Submit a Biosolids Complaint
The City of Fort Worth’s biosolids program is proactive in responding to complaints regarding odors, spills or drag out attributable to land application activities or the transportation of biosolids.
If you are aware of land application of biosolids in your area and have a complaint regarding odors, spills or drag out, send an email to email@example.com with “Biosolids Complaint” in the subject line so city personnel can investigate the issue.
Include the following information in your email:
- Contact information (used to log the complaint for our files)
- Type of complaint (odor, spill, drag out)
- Date you noticed the issue
- Time you noticed the issue
- Location you noticed the issue (street, farm road, county road, etc.)
- For odor complaints:
- Rate its intensity as very light, light, moderate, strong or very strong.
- Describe the odor using the following descriptors:
- Dead Animal
- Moth Balls
- Shoe Polish
- Rotten Eggs
Public Participation During Biosolids EMS Audit
In July 2005 the Fort Worth Biosolids Program obtained certification from the National Biosolids Partnership for establishing and maintaining an Environmental Management System (EMS).
The Biosolids EMS is a systematic approach that helps the city to continually improve activities that are associated with environmental performance. This year, the Biosolids EMS Program is undergoing a third-party audit, which is scheduled from Oct. 12-15, 2021.
To submit comments during the audit, contact the Biosolids Program Manager at 817-392-4965.
Biosolids Program: Environmental Health & Safety
Ideally, biosolids will smell somewhat musty or have an “earthy” smell. Sometimes the material will produce other types of odors, including an ammonia-like smell. Odors usually dissipate, depending on wind and weather conditions, and especially if biosolids are worked into the soil.
During land application, City of Fort Worth personnel inspect the site for odors. In July 2013, Village Creek added an olfactometer to the biosolids program in order to assess odors at the land application sites. This instrument allows for quantification of odors using different odor-filter cartridges. Using the olfactometer in conjunction with a weather tracker allows for a more detailed odor-monitoring history to be established for the different land application sites. It also allows us to quantify odors when investigating odor complaints.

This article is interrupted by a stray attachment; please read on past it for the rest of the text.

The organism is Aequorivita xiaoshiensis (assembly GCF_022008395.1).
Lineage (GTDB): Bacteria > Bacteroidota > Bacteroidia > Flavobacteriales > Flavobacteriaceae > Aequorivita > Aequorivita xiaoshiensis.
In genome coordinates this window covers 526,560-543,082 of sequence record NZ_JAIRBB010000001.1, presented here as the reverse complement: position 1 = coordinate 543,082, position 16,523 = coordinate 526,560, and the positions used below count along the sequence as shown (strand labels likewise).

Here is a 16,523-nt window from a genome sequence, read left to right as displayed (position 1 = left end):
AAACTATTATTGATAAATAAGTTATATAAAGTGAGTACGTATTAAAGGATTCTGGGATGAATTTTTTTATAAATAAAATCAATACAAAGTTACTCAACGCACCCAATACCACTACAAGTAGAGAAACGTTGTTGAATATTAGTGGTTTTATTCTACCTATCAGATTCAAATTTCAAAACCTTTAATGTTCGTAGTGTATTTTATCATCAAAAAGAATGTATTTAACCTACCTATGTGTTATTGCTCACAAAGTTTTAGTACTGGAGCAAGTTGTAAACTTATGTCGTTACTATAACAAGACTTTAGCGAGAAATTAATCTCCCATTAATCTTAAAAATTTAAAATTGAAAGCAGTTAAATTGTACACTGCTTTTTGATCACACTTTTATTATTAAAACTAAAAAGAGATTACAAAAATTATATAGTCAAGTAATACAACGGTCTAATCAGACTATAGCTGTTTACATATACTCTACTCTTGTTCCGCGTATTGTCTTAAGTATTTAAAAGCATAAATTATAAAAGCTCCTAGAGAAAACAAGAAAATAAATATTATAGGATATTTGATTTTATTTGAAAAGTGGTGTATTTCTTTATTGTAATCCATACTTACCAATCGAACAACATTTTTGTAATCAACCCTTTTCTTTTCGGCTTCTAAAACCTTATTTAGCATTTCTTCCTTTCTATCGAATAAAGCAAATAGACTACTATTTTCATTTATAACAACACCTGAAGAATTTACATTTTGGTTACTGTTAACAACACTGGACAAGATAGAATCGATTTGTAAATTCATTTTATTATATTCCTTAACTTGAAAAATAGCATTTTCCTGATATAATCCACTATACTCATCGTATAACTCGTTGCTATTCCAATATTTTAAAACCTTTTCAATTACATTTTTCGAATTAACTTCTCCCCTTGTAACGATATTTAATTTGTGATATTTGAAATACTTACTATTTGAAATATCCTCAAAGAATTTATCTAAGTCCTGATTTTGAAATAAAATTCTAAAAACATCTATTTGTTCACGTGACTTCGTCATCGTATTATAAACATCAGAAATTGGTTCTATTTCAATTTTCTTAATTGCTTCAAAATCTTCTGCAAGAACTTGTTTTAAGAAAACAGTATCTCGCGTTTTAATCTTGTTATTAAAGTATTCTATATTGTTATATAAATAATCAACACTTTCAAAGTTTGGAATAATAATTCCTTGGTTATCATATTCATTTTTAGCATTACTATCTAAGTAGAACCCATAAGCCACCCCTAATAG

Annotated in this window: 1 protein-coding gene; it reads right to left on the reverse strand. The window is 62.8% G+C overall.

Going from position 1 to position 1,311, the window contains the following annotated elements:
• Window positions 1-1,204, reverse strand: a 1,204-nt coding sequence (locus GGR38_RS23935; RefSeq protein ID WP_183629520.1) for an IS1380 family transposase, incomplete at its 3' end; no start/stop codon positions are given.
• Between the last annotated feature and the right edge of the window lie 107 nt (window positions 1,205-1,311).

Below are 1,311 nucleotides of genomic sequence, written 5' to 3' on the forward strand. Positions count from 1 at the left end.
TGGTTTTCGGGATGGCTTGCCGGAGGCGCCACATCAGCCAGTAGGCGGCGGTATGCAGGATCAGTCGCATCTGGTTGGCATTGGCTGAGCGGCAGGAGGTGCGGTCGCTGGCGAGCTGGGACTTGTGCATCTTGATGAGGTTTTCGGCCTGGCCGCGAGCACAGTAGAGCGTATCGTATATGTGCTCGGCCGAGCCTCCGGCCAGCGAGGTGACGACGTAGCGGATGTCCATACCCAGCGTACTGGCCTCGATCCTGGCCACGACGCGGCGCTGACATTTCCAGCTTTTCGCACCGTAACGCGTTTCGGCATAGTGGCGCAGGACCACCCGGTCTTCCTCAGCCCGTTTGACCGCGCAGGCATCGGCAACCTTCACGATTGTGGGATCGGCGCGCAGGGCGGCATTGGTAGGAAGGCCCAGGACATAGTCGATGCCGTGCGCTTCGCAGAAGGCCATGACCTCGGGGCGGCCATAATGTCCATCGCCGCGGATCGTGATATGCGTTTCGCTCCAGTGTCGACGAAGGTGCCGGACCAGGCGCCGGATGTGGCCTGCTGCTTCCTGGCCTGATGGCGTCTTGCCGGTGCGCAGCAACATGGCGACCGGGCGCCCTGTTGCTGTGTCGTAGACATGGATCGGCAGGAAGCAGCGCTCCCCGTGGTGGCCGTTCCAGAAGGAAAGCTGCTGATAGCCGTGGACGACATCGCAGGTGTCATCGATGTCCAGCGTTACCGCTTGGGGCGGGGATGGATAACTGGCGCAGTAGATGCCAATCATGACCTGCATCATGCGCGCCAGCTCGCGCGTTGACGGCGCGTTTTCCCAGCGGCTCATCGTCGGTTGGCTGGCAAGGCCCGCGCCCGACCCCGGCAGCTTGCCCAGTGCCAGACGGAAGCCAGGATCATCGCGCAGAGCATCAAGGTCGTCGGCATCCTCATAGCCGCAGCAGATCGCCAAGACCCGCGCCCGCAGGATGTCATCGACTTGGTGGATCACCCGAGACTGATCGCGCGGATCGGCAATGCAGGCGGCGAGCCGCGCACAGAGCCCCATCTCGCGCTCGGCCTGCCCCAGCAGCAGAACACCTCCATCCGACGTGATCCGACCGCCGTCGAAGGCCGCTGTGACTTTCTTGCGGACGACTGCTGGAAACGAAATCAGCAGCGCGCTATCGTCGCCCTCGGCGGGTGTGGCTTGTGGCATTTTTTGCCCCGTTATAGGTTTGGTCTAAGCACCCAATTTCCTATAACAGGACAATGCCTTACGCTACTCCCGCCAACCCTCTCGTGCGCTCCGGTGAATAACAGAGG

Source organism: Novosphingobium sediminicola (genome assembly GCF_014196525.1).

Citizens can now submit a complaint by emailing firstname.lastname@example.org if they are experiencing odor issues in their area due to land application activities. Details on what to include in the complaint can be found on this page under “Submit a Biosolids Complaint.”
Stormwater Runoff and Buffer Zones
Our biosolids contractor makes sure that biosolids are applied uniformly on the farm and ranch lands to prevent runoff and protect surface water. In addition, under TCEQ Rule 312.44 biosolids may not be applied during “rainstorms or during periods in which surface soils are water saturated.” During inclement weather, biosolids are stored at the dewatering facility or at the wet weather pads.
The City of Fort Worth produces TCEQ Class AB biosolids. The biosolids contractor utilizes buffer zones to protect surface water and minimize odors and in accordance with TCEQ requirements. These buffer zones include a 750-foot buffer zone from any occupied residential structure and a 50-foot buffer zone from property boundaries and public rights-of-way.
If the land application site has surface water, the contractor establishes at least a 33-foot buffer from surface water if the biosolids are incorporated, or a buffer zone of at least 200 feet from surface water if unincorporated.
Source: Texas Commission on Environmental Quality(PDF, 25KB).
Nutrients & Agronomic Loading Rate
Recycling biosolids through land application allows valuable nutrients to be returned to the soil. The nutrients in biosolids are not as soluble as those in chemical fertilizers and are therefore released more slowly. Conditions for vegetative growth are enhanced as a result. Because our biosolids are about 18 percent to 20 percent solid after the addition of lime, the rest is water content that is also returned to the soil, which is helpful during periods of drought.
The agronomic loading rate for biosolids application is a rate that is designed to provide the amount of nitrogen needed by a crop or vegetation to attain a desired yield while minimizing the amount of nitrogen that will pass below the root zone of the crop or vegetation to the ground water. Regulations require that biosolids be applied at rates that do not supply more than the agronomic nitrogen rate for the specific crop. Biosolids are applied by our contractor well below the agronomic loading rate. Sources: Biosolids Technology Fact Sheet(PDF, 25KB) and EPA Part 503 Biosolids Rule.
Food Crop Safety
The long-term practice of recycling biosolids has been subjected to more than 30 years of intensive study. Research and use in the field have consistently demonstrated the safety of the biosolids recycling program. As a result, the U.S. Department of Agriculture, the Food and Drug Administration, and the EPA issued a joint policy statement in 1981 that endorsed the use of biosolids on land for producing fruits and vegetables. Then, in 1984, EPA issued a policy statement in the Federal Register that encouraged and endorsed the recycling of biosolids. In 1991, EPA was a co-endorser of an Interagency Policy placed in the Federal Register regarding the benefits of using biosolids.